rollover: the hidden history of the suv
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interview: joan claybrook
She is the president of Public Citizen, a consumer-advocacy organization founded by Ralph Nader in 1971. From 1977 to 1981, under President Jimmy Carter, she headed the National Highway Traffic Safety Administration (NHTSA). Here, she offers her perspective on the history of NHTSA and its record in auto-safety regulation, including her views on how NHTSA has handled the SUV rollover issue and the role that plaintiff lawyers and safety advocates have come to play. This interview was conducted in April 2001.

Was there a change in the 1960s in the view toward what makes automobiles safe or unsafe? It seems there was a philosophical debate, or even war, going on between Ralph Nader (and people like yourself on that side of the spectrum) and the industry. Describe that for me. What were the differences of opinion here? Why hadn't we had an agency like NHTSA prior to this?

The auto industry had been very successful, whenever pressure started to build up to have regulation, in helping to create fallacious front groups, side groups -- whatever you want to call them -- that took some of the heat off. And so they would create the President's Highway Safety Commission or ... endorse the National Safety Council to do something.

But the whole theme of the auto industry in regard to auto crashes was "the life you save may be your own." It's all the driver's fault -- "the nut behind the wheel." Those were words that just were repeated and repeated and repeated. And driver education was the big remedy, learning how to be a decent driver. That was the solution to not being killed in an auto crash. And the other element of this had to do with liability law. Until that time, you really couldn't sue the manufacturer directly. ...

What happened in the mid-1960s was that a doctor named William Haddon, who became the first NHTSA administrator, was doing a great deal of work on the issue of crash worthiness. He analytically took the ... auto crash and divided it into three parts. And he said there's the pre-crash, which is bad weather, bad tires, sleepy drivers, drunk drivers. There's the crash itself, which has to do with whether you have a seat belt, have an air bag, have padded dashboards, whether you have head restraints, good seats -- the whole element of whether you get injured in a crash. And then there's post-crash, which is whether there's a fire or whether you're extracted and readily given medical services. So you take this instantaneous event and you divide it into three analytical parts, and then you can apply your remedies.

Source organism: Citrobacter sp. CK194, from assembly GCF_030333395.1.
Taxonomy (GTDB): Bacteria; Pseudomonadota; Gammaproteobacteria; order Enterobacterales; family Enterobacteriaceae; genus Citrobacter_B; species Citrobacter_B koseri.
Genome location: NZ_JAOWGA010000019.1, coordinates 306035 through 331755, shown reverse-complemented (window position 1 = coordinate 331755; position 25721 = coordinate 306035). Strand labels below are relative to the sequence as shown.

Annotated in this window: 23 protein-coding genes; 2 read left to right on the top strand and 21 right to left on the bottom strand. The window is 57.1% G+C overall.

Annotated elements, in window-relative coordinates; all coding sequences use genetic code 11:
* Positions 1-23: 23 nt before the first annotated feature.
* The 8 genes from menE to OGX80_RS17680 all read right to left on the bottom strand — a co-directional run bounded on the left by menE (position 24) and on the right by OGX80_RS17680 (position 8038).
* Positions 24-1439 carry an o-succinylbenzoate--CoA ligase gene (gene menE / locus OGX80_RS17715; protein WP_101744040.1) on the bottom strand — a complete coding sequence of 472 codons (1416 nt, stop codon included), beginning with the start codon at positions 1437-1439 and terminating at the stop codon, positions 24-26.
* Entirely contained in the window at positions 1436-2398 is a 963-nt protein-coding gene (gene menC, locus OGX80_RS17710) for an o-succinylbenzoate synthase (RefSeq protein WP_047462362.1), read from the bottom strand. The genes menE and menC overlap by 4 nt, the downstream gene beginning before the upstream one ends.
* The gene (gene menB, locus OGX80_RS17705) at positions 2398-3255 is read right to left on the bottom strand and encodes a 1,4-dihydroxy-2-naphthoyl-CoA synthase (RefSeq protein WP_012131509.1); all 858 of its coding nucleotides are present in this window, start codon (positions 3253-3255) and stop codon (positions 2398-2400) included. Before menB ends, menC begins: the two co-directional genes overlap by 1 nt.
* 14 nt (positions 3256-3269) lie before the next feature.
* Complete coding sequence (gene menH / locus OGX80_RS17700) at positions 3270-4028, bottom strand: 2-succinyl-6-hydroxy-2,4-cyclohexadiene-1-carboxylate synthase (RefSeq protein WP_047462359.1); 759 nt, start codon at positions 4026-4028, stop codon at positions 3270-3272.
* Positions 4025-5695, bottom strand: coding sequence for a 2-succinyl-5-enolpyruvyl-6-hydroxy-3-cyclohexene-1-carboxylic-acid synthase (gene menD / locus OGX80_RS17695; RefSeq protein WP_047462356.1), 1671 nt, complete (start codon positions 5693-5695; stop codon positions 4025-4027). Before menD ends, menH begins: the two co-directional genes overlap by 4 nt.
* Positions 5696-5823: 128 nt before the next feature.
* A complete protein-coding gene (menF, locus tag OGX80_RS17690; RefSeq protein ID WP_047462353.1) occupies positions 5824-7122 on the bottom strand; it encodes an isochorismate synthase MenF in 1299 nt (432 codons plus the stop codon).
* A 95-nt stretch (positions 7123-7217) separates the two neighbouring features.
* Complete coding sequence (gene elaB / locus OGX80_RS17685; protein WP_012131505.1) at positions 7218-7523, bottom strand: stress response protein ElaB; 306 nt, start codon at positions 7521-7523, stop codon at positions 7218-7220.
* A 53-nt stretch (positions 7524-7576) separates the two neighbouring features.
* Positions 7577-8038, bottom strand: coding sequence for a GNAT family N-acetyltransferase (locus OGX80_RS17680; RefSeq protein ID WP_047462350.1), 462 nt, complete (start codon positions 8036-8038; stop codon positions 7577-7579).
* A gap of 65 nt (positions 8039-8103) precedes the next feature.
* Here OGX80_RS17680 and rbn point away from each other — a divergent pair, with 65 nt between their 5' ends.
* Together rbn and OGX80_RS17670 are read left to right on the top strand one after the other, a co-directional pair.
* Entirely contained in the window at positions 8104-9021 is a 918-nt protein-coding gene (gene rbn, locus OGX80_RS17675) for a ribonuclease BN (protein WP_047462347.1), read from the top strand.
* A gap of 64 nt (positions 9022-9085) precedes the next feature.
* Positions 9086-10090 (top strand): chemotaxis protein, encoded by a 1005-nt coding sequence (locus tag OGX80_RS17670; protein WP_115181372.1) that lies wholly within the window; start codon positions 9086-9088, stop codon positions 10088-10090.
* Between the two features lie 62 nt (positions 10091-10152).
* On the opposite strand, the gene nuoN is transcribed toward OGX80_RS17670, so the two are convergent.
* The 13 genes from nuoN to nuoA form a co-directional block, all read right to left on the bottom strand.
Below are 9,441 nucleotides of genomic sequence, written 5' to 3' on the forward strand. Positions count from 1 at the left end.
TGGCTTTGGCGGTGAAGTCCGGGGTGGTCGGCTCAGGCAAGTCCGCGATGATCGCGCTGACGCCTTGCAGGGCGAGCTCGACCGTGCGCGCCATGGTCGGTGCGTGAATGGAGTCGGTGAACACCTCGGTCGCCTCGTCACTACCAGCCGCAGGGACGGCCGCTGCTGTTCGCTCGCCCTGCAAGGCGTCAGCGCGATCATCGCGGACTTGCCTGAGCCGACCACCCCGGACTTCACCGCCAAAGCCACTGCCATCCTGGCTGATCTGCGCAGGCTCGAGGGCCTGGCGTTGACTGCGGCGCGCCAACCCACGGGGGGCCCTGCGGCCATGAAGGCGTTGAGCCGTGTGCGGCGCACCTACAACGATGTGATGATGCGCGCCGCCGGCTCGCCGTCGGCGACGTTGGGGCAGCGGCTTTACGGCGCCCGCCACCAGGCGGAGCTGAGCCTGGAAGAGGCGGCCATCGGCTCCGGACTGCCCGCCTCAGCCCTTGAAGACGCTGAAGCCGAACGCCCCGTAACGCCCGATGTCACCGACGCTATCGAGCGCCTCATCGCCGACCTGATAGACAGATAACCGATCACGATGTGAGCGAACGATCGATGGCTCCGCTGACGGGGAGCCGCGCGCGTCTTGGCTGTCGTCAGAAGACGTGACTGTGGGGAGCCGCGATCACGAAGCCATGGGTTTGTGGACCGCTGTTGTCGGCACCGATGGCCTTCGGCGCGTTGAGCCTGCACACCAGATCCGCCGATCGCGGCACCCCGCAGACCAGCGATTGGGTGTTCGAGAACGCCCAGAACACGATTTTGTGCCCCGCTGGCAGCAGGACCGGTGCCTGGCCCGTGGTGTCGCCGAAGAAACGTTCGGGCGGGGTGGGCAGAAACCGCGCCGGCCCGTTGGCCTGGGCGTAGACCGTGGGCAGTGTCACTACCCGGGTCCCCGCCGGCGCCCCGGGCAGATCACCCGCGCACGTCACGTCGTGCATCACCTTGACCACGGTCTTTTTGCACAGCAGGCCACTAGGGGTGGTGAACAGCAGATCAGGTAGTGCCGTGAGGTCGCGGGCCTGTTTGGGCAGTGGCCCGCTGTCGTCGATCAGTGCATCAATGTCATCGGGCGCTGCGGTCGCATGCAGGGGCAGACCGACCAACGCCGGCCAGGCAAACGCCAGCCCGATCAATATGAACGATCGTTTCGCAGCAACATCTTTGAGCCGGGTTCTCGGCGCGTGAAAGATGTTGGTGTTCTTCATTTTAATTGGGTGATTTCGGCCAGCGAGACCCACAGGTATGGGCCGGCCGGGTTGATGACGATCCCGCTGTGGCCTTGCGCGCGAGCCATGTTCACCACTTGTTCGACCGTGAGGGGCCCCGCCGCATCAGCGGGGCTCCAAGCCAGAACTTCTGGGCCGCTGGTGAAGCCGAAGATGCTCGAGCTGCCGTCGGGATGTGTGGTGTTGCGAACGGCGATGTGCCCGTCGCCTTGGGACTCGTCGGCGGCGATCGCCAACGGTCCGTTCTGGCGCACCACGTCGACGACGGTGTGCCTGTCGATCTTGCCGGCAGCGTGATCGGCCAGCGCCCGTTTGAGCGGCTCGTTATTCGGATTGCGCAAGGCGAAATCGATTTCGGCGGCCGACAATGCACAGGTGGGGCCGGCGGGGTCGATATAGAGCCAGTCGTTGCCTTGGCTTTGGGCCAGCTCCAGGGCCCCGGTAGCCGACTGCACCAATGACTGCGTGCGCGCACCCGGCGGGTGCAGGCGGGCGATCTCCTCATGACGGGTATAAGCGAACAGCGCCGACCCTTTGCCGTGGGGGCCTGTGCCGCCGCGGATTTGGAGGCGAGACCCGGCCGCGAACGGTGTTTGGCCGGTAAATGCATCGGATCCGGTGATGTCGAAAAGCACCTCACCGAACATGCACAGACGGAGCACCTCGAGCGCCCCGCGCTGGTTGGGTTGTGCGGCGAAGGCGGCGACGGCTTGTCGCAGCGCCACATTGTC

Ralph Nader thought this was quite a brilliant concept. Haddon only took it to the analytical stage, and Nader took it to the next stage, which was to write it into the law. And so he got the drafters of the legislation to require that the safety standards issued by this new agency cover the likelihood of being involved in a crash and the injuries that occur in the crash itself -- the crash-worthiness of the vehicle.

I think if a vehicle has a propensity to roll over and it's killing people in significant numbers -- unlike most of the vehicles on the road -- then you can say this vehicle's defective.

When that happened, when that law [the Auto Safety Act] was passed in 1966, it affected the liability law. And that was where you first saw the explosion of liability responsibility to the manufacturers directly to the consumer. Because in the Larson case in 1967, the judge said, "This vehicle was not designed to be crash-worthy, and the injuries that occurred to the consumer were a direct result of the decisions made by the manufacturer." ... This was the first time that a judge had articulated that an auto company was liable to the consumer for not having protected them against injury, unreasonable injury. And so it caused an explosion in auto litigation, because now there was a new theory for holding the manufacturers responsible. And of course, it has never stopped.

Was it a big deal -- taking on the auto industry at that point?

It was a huge deal. This was an enormous industry. They had never been regulated. The only advantage that we had was that they didn't have a really good lobbying staff in Washington, because they weren't really regulated. So it wasn't a priority of guys in Detroit to have a big staff in Washington and know everything that was going on.